A long time ago, after one stultifying conversation too many, I worked out a definition of “art” that I’ve stuck with ever since. Art, I maintain, consists of expressing as much as possible within the tightest possible set of constraints.Look at the history of music and that’s what you’ll see: people setting up rules, demonstrating how to work within them, and then having others take that form far beyond what they themselves achieved with it. Thus Bach’s Art of the Fugue formalizes rules developed by predecessors including Buxtahude and Corelli -and demonstrates the form through an entire cycle. Similarly Hayden invented much of what Mozart formalized and made perfect, while Beethoven built toward others, like Shostakovich, by extending the forms he learned from both and exploding the depth and range that could be expressed within them.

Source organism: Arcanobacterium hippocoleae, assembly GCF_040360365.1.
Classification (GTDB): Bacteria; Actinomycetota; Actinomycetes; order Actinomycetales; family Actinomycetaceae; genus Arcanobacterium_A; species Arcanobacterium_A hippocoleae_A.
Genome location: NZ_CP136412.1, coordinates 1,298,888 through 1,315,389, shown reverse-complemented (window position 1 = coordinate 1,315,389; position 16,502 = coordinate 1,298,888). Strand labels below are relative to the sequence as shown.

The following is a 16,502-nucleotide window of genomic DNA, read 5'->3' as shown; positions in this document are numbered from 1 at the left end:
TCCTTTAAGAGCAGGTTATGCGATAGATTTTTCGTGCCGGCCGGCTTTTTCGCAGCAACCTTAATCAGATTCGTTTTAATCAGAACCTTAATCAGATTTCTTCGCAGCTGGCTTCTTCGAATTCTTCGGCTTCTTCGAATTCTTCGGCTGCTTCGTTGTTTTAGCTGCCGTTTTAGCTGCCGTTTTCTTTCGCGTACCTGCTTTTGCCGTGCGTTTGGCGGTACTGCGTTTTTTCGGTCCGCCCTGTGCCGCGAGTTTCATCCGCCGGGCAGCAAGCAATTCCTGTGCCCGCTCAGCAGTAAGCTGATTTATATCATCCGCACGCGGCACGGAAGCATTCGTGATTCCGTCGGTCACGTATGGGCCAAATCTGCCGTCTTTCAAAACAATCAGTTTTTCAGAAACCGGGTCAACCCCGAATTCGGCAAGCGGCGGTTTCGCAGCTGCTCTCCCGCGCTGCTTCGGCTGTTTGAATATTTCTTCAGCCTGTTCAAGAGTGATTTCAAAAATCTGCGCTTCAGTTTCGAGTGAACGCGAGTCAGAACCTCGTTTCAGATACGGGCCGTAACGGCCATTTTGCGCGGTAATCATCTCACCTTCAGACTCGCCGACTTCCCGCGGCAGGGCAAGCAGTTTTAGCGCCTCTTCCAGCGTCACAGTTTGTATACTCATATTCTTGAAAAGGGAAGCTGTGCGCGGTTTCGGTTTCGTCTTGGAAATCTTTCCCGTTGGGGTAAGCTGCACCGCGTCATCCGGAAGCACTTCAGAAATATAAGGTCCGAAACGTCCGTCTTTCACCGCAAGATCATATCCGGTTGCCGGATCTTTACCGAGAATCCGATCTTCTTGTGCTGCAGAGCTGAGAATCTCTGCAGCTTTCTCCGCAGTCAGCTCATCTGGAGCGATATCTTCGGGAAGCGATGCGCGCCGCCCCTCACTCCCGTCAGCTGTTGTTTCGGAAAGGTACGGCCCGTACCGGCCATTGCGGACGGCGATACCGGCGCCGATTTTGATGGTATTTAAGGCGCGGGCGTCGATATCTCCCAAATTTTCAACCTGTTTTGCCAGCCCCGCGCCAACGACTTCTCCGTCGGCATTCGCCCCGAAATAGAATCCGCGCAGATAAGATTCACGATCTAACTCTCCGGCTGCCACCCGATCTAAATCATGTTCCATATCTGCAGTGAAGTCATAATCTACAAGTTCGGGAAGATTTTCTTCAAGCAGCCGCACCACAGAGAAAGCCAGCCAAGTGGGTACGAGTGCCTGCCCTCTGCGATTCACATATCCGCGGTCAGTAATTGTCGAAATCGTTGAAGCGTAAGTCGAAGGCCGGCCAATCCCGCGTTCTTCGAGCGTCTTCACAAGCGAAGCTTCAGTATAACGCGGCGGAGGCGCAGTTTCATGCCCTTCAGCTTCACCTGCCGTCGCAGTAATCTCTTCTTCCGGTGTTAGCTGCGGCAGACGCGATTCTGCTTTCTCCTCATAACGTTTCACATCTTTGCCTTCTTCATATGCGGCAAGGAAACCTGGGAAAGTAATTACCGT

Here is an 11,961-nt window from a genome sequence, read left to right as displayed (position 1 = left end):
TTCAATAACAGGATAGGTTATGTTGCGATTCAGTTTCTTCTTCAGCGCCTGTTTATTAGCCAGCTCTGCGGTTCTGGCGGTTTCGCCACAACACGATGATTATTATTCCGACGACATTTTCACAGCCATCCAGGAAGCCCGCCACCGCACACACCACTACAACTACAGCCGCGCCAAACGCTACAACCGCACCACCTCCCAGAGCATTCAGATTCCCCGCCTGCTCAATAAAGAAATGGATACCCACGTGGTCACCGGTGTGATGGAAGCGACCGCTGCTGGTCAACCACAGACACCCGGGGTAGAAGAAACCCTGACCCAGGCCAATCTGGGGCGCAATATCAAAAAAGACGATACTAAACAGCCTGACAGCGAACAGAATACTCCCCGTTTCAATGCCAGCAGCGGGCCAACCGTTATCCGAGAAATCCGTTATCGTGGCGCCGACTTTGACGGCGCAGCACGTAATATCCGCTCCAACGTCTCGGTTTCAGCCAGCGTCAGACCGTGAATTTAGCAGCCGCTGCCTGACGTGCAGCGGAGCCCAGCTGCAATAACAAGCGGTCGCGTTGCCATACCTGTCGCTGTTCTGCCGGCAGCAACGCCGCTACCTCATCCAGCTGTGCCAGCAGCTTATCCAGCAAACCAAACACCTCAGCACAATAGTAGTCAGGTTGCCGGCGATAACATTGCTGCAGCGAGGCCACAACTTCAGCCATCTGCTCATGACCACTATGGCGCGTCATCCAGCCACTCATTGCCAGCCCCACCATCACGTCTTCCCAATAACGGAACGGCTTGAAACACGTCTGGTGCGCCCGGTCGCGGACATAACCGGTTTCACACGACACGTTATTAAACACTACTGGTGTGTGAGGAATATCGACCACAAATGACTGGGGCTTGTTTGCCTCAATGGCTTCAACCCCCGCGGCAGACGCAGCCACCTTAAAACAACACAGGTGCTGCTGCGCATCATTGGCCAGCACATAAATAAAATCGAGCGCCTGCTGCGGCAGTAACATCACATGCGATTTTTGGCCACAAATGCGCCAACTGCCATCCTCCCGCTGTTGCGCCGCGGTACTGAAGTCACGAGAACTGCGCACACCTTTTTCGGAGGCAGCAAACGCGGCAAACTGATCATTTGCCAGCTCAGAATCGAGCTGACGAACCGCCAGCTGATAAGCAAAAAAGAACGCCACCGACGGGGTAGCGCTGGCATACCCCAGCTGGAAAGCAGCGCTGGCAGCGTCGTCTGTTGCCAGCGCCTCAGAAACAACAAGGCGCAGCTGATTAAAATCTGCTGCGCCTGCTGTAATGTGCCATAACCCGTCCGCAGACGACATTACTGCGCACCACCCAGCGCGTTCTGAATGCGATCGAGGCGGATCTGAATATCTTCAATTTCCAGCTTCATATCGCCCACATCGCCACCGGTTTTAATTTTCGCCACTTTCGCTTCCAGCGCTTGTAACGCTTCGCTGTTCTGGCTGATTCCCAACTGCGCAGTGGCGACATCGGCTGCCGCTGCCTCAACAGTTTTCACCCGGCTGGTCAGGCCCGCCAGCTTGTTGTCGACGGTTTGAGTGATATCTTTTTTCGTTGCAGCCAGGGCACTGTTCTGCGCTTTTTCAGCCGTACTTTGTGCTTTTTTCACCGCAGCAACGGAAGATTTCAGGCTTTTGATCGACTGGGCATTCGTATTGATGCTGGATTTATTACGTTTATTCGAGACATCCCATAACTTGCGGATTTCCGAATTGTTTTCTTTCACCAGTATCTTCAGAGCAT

I’m told that much of the histories of painting, sculpture, poetry, ballet, and even photography have the same pattern: someone originates and demonstrates a restrictive form and then someone else uses the restrictions imposed by the form to create something that takes its place at the pinacle of human achievement.
Read Paul Murphy’s blog at ZDNet